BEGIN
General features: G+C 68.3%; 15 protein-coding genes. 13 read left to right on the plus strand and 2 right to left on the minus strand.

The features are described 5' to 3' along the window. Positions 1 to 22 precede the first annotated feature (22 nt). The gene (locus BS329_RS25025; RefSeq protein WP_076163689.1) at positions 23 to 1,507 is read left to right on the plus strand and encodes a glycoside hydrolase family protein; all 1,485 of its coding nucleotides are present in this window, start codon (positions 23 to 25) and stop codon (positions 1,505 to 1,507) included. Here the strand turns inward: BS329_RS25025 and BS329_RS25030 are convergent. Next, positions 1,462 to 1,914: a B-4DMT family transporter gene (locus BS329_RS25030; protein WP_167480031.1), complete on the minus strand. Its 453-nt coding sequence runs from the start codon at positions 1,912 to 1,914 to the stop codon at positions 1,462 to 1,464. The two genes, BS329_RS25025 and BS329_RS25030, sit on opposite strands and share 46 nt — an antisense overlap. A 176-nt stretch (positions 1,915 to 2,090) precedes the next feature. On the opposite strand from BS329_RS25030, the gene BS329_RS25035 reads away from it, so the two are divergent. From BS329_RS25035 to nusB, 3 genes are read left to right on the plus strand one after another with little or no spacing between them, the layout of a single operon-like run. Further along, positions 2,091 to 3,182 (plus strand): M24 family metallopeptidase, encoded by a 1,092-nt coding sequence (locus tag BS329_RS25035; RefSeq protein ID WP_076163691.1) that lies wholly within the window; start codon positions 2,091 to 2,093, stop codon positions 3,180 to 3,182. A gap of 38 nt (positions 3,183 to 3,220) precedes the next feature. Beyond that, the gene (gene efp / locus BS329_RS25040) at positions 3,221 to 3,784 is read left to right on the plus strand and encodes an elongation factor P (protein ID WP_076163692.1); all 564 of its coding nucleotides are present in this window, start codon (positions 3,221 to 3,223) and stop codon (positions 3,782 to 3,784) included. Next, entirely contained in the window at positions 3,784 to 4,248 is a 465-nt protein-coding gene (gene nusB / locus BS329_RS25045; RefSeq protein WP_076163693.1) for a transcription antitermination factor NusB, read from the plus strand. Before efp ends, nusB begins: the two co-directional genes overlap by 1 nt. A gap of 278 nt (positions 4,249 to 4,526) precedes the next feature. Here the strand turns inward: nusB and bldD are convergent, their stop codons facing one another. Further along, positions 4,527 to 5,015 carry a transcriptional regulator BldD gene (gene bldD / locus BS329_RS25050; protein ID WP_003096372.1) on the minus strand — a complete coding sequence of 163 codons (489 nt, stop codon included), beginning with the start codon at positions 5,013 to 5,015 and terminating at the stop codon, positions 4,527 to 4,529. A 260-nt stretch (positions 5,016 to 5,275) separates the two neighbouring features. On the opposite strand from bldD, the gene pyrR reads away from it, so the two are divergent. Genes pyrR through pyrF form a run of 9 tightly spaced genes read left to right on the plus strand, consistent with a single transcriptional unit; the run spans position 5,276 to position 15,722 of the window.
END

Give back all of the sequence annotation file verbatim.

General features: G+C 68.3%; 15 protein-coding genes. 13 read left to right on the plus strand and 2 right to left on the minus strand.

The features are described 5' to 3' along the window. Positions 1 to 22 precede the first annotated feature (22 nt). The gene (locus BS329_RS25025; RefSeq protein WP_076163689.1) at positions 23 to 1,507 is read left to right on the plus strand and encodes a glycoside hydrolase family protein; all 1,485 of its coding nucleotides are present in this window, start codon (positions 23 to 25) and stop codon (positions 1,505 to 1,507) included. Here the strand turns inward: BS329_RS25025 and BS329_RS25030 are convergent. Next, positions 1,462 to 1,914: a B-4DMT family transporter gene (locus BS329_RS25030; protein WP_167480031.1), complete on the minus strand. Its 453-nt coding sequence runs from the start codon at positions 1,912 to 1,914 to the stop codon at positions 1,462 to 1,464. The two genes, BS329_RS25025 and BS329_RS25030, sit on opposite strands and share 46 nt — an antisense overlap. A 176-nt stretch (positions 1,915 to 2,090) precedes the next feature. On the opposite strand from BS329_RS25030, the gene BS329_RS25035 reads away from it, so the two are divergent. From BS329_RS25035 to nusB, 3 genes are read left to right on the plus strand one after another with little or no spacing between them, the layout of a single operon-like run. Further along, positions 2,091 to 3,182 (plus strand): M24 family metallopeptidase, encoded by a 1,092-nt coding sequence (locus tag BS329_RS25035; RefSeq protein ID WP_076163691.1) that lies wholly within the window; start codon positions 2,091 to 2,093, stop codon positions 3,180 to 3,182. A gap of 38 nt (positions 3,183 to 3,220) precedes the next feature. Beyond that, the gene (gene efp / locus BS329_RS25040) at positions 3,221 to 3,784 is read left to right on the plus strand and encodes an elongation factor P (protein ID WP_076163692.1); all 564 of its coding nucleotides are present in this window, start codon (positions 3,221 to 3,223) and stop codon (positions 3,782 to 3,784) included. Next, entirely contained in the window at positions 3,784 to 4,248 is a 465-nt protein-coding gene (gene nusB / locus BS329_RS25045; RefSeq protein WP_076163693.1) for a transcription antitermination factor NusB, read from the plus strand. Before efp ends, nusB begins: the two co-directional genes overlap by 1 nt. A gap of 278 nt (positions 4,249 to 4,526) precedes the next feature. Here the strand turns inward: nusB and bldD are convergent, their stop codons facing one another. Further along, positions 4,527 to 5,015 carry a transcriptional regulator BldD gene (gene bldD / locus BS329_RS25050; protein ID WP_003096372.1) on the minus strand — a complete coding sequence of 163 codons (489 nt, stop codon included), beginning with the start codon at positions 5,013 to 5,015 and terminating at the stop codon, positions 4,527 to 4,529. A 260-nt stretch (positions 5,016 to 5,275) separates the two neighbouring features. On the opposite strand from bldD, the gene pyrR reads away from it, so the two are divergent. Genes pyrR through pyrF form a run of 9 tightly spaced genes read left to right on the plus strand, consistent with a single transcriptional unit; the run spans position 5,276 to position 15,722 of the window.